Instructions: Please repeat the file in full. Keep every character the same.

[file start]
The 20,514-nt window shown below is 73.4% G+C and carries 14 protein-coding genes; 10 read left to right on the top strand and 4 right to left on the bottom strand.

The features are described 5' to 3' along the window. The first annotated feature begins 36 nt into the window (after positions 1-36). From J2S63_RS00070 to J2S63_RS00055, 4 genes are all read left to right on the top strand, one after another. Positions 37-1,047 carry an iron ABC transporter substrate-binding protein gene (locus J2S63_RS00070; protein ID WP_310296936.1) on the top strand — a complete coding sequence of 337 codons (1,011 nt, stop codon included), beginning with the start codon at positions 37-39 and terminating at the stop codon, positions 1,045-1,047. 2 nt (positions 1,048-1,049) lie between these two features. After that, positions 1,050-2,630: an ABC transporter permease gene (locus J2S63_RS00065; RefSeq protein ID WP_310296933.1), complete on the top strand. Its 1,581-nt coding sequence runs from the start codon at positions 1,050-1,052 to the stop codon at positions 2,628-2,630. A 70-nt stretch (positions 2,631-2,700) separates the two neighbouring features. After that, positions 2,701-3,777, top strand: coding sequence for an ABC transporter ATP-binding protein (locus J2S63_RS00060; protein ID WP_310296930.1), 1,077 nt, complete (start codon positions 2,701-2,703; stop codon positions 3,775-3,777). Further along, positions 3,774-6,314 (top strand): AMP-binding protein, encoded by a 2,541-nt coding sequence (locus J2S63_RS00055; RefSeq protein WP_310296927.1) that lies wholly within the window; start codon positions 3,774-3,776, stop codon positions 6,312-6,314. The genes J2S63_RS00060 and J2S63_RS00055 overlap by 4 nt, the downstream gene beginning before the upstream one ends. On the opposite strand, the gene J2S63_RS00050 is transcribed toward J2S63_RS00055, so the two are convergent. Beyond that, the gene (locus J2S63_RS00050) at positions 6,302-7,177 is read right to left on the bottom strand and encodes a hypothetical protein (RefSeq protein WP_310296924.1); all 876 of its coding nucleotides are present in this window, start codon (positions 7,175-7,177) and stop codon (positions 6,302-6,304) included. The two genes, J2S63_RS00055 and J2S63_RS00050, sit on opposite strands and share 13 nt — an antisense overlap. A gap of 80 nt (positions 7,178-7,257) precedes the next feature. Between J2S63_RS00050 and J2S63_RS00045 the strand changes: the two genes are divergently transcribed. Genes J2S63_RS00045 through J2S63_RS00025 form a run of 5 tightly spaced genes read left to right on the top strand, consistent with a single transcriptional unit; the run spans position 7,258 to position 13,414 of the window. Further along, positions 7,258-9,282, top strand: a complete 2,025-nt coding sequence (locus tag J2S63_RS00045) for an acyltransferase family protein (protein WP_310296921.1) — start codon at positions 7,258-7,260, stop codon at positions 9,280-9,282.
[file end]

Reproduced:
The 20,514-nt window shown below is 73.4% G+C and carries 14 protein-coding genes; 10 read left to right on the top strand and 4 right to left on the bottom strand.

The features are described 5' to 3' along the window. The first annotated feature begins 36 nt into the window (after positions 1-36). From J2S63_RS00070 to J2S63_RS00055, 4 genes are all read left to right on the top strand, one after another. Positions 37-1,047 carry an iron ABC transporter substrate-binding protein gene (locus J2S63_RS00070; protein ID WP_310296936.1) on the top strand — a complete coding sequence of 337 codons (1,011 nt, stop codon included), beginning with the start codon at positions 37-39 and terminating at the stop codon, positions 1,045-1,047. 2 nt (positions 1,048-1,049) lie between these two features. After that, positions 1,050-2,630: an ABC transporter permease gene (locus J2S63_RS00065; RefSeq protein ID WP_310296933.1), complete on the top strand. Its 1,581-nt coding sequence runs from the start codon at positions 1,050-1,052 to the stop codon at positions 2,628-2,630. A 70-nt stretch (positions 2,631-2,700) separates the two neighbouring features. After that, positions 2,701-3,777, top strand: coding sequence for an ABC transporter ATP-binding protein (locus J2S63_RS00060; protein ID WP_310296930.1), 1,077 nt, complete (start codon positions 2,701-2,703; stop codon positions 3,775-3,777). Further along, positions 3,774-6,314 (top strand): AMP-binding protein, encoded by a 2,541-nt coding sequence (locus J2S63_RS00055; RefSeq protein WP_310296927.1) that lies wholly within the window; start codon positions 3,774-3,776, stop codon positions 6,312-6,314. The genes J2S63_RS00060 and J2S63_RS00055 overlap by 4 nt, the downstream gene beginning before the upstream one ends. On the opposite strand, the gene J2S63_RS00050 is transcribed toward J2S63_RS00055, so the two are convergent. Beyond that, the gene (locus J2S63_RS00050) at positions 6,302-7,177 is read right to left on the bottom strand and encodes a hypothetical protein (RefSeq protein WP_310296924.1); all 876 of its coding nucleotides are present in this window, start codon (positions 7,175-7,177) and stop codon (positions 6,302-6,304) included. The two genes, J2S63_RS00055 and J2S63_RS00050, sit on opposite strands and share 13 nt — an antisense overlap. A gap of 80 nt (positions 7,178-7,257) precedes the next feature. Between J2S63_RS00050 and J2S63_RS00045 the strand changes: the two genes are divergently transcribed. Genes J2S63_RS00045 through J2S63_RS00025 form a run of 5 tightly spaced genes read left to right on the top strand, consistent with a single transcriptional unit; the run spans position 7,258 to position 13,414 of the window. Further along, positions 7,258-9,282, top strand: a complete 2,025-nt coding sequence (locus tag J2S63_RS00045) for an acyltransferase family protein (protein WP_310296921.1) — start codon at positions 7,258-7,260, stop codon at positions 9,280-9,282.